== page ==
Dir: Enzo G. Castellari
Star: George Hilton, Edd Byrnes, Gilbert Roland, Kareen O’Hara
[a.k.a. Go, Kill, and Come Back]
I’m not sure if this spaghetti Western is intended to be taken seriously or not. A lot of the review used the words “satire,” “pastiche” and “spoof,” which I can’t say I particularly noticed at the time. While obviously not as grim or dark as some entries, it also seems to have a script with a lot more brains, and seems eminently watchable on its own terms. Admittedly, it starts with a page straight out of the Man With No Name trilogy, as a bounty hunter (Hilton) loads up three targets into the coffins he’s brought along for the purpose. However, it then goes on its own way into a plot which is striking in its complexity, in a genre not typically known for that.
I’ll try to summarize it as best I can. Mexican bandit Monetero (Roland) steals $300,000 in gold from a train, only to be betrayed by one of his crew who hides the loot. Montero kills the perp but the location of the money is somehow related to a pendant, which is broken in two halves. Much of the first half concerns the back and forth of these halves, between Monetero, the bounty hunter mentioned above, known as “The Stranger”, and Clayton (Byrnes, best known for his work in 77 Sunset Strip), the bank official who was in charge of the transport. The Stranger has been hunting Monetero for a while, but realizes the more notorious the bandit, the bigger the reward. But if he can get his hands on the full $300,000… Meanwhile, Clayton will happily work with whoever gets the bank its money back. Or will he?
It’s a blizzard of shifting loyalties, right from the scene where the Stranger guns down Monetero in front of the firing squad that’s supposed to be his executioners, and rides off with the corpse to claim his bounty. Only for Monetero to come back to life, since it was all a ruse to get the thief out of custody. What it does, is set the tone for the rest of the movie, since you’re wise to treat everything the characters say and do with a great deal of suspicion. And not just these three either: there’s also Monetero’s senorita (“O’Hara”, who is actually Stefanie Careddu) and an insurance investigator waiting in the wings, both of whose motives are not above question. This all makes for thoroughly fascinating viewing, told with the typical moral neutrality of the spaghetti genre; even after it’s all over, there’s no real “good” or “bad” guy.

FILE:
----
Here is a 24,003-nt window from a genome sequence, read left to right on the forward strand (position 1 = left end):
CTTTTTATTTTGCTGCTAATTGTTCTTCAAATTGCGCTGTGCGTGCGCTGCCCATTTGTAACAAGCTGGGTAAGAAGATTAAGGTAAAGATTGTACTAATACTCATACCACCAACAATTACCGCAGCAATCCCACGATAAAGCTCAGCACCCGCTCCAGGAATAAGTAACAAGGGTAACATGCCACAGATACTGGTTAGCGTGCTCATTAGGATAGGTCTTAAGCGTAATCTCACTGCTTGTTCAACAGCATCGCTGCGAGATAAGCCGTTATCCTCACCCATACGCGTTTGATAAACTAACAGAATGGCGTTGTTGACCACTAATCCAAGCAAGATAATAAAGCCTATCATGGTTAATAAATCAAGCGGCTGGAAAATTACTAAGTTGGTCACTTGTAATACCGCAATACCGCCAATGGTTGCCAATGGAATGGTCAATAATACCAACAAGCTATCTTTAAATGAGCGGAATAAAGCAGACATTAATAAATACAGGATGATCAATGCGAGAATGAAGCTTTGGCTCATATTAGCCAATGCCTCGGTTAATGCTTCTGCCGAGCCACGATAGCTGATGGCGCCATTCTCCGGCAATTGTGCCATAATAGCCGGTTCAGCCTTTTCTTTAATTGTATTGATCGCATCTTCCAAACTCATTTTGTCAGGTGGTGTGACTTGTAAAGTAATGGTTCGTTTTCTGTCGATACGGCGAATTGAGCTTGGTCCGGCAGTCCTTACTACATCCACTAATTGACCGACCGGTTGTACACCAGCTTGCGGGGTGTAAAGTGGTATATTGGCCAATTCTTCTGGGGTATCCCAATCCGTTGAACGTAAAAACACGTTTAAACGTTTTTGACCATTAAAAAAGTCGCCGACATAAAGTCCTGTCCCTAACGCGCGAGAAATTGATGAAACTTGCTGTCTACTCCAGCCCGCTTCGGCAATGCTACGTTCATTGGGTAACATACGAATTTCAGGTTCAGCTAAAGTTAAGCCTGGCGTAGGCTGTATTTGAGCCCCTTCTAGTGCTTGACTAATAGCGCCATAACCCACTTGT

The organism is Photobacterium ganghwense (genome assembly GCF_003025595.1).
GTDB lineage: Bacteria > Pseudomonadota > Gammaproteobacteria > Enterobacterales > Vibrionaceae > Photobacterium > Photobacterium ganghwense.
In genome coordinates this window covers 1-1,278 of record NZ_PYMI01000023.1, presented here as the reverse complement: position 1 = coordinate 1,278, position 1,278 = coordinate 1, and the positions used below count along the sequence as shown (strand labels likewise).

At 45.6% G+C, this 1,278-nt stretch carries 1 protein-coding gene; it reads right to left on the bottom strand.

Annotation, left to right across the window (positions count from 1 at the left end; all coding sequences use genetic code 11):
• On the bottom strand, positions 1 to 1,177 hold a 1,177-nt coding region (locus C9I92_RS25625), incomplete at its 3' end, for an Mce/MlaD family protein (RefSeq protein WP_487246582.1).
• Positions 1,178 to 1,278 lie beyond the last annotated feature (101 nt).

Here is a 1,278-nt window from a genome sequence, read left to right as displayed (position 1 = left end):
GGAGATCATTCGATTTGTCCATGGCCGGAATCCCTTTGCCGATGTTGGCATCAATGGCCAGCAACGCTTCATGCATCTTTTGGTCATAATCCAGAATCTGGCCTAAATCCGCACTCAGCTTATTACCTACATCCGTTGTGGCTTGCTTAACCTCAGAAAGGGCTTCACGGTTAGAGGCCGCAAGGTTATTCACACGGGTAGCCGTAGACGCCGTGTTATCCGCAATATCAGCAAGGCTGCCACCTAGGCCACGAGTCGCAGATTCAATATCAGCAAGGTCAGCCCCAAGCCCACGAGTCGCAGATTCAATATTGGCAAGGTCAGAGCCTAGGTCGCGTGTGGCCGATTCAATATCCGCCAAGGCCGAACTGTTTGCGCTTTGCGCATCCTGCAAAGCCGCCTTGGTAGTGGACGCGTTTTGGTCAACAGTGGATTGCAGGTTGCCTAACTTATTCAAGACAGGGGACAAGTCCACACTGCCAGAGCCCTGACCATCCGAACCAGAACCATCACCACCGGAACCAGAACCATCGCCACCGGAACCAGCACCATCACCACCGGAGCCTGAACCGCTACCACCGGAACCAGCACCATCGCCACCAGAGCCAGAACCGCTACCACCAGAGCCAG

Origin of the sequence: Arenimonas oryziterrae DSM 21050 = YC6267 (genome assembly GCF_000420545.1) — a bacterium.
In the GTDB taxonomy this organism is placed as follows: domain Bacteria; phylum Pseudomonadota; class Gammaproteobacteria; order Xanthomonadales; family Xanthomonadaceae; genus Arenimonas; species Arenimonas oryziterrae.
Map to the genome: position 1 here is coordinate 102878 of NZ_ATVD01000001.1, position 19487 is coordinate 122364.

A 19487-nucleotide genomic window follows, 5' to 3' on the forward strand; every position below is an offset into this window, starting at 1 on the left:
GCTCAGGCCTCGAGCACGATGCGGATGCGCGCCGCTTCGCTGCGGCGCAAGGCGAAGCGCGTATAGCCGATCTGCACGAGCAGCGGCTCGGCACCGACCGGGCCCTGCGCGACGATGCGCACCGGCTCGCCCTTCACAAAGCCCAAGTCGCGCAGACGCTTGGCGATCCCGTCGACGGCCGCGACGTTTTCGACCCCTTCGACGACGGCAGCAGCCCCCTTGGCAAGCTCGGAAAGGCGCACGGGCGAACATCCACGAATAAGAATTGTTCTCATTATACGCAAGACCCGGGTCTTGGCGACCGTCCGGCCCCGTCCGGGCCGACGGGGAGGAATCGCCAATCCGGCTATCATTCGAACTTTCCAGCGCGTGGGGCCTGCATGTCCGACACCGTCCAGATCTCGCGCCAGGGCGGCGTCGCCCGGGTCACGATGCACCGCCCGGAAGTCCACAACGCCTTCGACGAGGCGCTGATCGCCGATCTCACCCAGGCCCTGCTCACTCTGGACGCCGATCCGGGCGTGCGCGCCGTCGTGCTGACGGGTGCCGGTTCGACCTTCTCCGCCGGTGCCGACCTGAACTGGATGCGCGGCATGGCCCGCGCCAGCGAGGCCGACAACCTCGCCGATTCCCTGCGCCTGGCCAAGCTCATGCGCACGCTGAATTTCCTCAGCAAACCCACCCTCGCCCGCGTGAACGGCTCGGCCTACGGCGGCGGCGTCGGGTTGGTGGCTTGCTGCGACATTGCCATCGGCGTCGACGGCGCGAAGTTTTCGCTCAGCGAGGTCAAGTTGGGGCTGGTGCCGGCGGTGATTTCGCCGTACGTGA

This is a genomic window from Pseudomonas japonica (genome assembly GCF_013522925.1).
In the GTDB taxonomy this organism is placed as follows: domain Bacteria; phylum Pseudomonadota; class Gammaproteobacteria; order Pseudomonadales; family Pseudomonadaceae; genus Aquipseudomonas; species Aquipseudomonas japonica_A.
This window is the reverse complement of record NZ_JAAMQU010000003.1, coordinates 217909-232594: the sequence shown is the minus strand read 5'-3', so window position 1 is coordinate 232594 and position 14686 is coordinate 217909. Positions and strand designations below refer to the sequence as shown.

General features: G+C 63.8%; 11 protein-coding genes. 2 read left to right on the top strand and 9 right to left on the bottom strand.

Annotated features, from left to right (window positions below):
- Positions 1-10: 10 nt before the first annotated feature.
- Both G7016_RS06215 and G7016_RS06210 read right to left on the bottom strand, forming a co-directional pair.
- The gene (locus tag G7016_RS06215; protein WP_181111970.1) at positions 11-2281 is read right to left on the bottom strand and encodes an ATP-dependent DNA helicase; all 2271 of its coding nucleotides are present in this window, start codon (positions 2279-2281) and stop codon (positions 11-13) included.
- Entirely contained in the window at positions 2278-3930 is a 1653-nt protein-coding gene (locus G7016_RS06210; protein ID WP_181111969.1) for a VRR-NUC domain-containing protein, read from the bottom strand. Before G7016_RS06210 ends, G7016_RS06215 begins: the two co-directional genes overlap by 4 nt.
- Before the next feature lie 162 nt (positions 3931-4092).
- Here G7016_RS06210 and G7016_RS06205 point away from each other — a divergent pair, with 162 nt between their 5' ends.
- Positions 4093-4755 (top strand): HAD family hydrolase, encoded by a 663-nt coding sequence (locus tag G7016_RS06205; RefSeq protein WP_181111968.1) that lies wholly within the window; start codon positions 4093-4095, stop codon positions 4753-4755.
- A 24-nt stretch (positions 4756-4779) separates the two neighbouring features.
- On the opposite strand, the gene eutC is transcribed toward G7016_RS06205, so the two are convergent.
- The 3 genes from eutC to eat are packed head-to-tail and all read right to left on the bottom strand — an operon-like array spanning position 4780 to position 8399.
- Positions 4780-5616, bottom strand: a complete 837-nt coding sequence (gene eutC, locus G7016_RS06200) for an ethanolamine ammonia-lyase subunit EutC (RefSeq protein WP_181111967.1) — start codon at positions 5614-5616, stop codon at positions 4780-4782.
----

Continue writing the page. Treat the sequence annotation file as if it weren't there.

The action is sold as well, particular highlights including the train robbery, a chase through a market, and a comedic fist-fight between two of the participants. The main weakness is perhaps the lack of a true leading man. Having three leads dilutes the focus, and none of the actors involved have quite the charisma of, say, a Clint Eastwood or Franco Nero, which would make this into compelling viewing. They are, however, good enough to make this an enjoyable and interesting example of the genre, and worth a look, even if you aren’t particularly a fan of Westerns.